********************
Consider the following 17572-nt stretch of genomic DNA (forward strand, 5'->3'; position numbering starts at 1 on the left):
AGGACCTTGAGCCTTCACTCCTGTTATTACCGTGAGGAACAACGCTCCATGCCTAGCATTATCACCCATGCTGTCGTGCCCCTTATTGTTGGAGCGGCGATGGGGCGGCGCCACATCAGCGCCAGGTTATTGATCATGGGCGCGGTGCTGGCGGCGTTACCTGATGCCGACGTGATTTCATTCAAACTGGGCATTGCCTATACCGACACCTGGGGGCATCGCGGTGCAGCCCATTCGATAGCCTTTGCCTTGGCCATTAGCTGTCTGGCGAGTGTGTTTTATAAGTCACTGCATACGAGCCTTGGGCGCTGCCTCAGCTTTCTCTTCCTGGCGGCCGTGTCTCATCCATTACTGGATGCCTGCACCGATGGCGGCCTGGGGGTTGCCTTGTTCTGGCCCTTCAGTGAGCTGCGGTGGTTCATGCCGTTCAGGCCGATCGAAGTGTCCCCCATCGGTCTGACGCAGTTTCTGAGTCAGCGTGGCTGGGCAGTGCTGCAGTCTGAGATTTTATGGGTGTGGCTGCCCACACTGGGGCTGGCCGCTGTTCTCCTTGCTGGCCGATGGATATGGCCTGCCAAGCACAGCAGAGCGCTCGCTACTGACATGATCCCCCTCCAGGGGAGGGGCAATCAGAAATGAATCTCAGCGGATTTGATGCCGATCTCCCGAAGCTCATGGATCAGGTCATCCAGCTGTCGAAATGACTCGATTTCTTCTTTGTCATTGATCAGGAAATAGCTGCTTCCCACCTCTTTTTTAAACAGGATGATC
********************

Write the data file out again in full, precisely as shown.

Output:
Consider the following 17572-nt stretch of genomic DNA (forward strand, 5'->3'; position numbering starts at 1 on the left):
AGGACCTTGAGCCTTCACTCCTGTTATTACCGTGAGGAACAACGCTCCATGCCTAGCATTATCACCCATGCTGTCGTGCCCCTTATTGTTGGAGCGGCGATGGGGCGGCGCCACATCAGCGCCAGGTTATTGATCATGGGCGCGGTGCTGGCGGCGTTACCTGATGCCGACGTGATTTCATTCAAACTGGGCATTGCCTATACCGACACCTGGGGGCATCGCGGTGCAGCCCATTCGATAGCCTTTGCCTTGGCCATTAGCTGTCTGGCGAGTGTGTTTTATAAGTCACTGCATACGAGCCTTGGGCGCTGCCTCAGCTTTCTCTTCCTGGCGGCCGTGTCTCATCCATTACTGGATGCCTGCACCGATGGCGGCCTGGGGGTTGCCTTGTTCTGGCCCTTCAGTGAGCTGCGGTGGTTCATGCCGTTCAGGCCGATCGAAGTGTCCCCCATCGGTCTGACGCAGTTTCTGAGTCAGCGTGGCTGGGCAGTGCTGCAGTCTGAGATTTTATGGGTGTGGCTGCCCACACTGGGGCTGGCCGCTGTTCTCCTTGCTGGCCGATGGATATGGCCTGCCAAGCACAGCAGAGCGCTCGCTACTGACATGATCCCCCTCCAGGGGAGGGGCAATCAGAAATGAATCTCAGCGGATTTGATGCCGATCTCCCGAAGCTCATGGATCAGGTCATCCAGCTGTCGAAATGACTCGATTTCTTCTTTGTCATTGATCAGGAAATAGCTGCTTCCCACCTCTTTTTTAAACAGGATGATC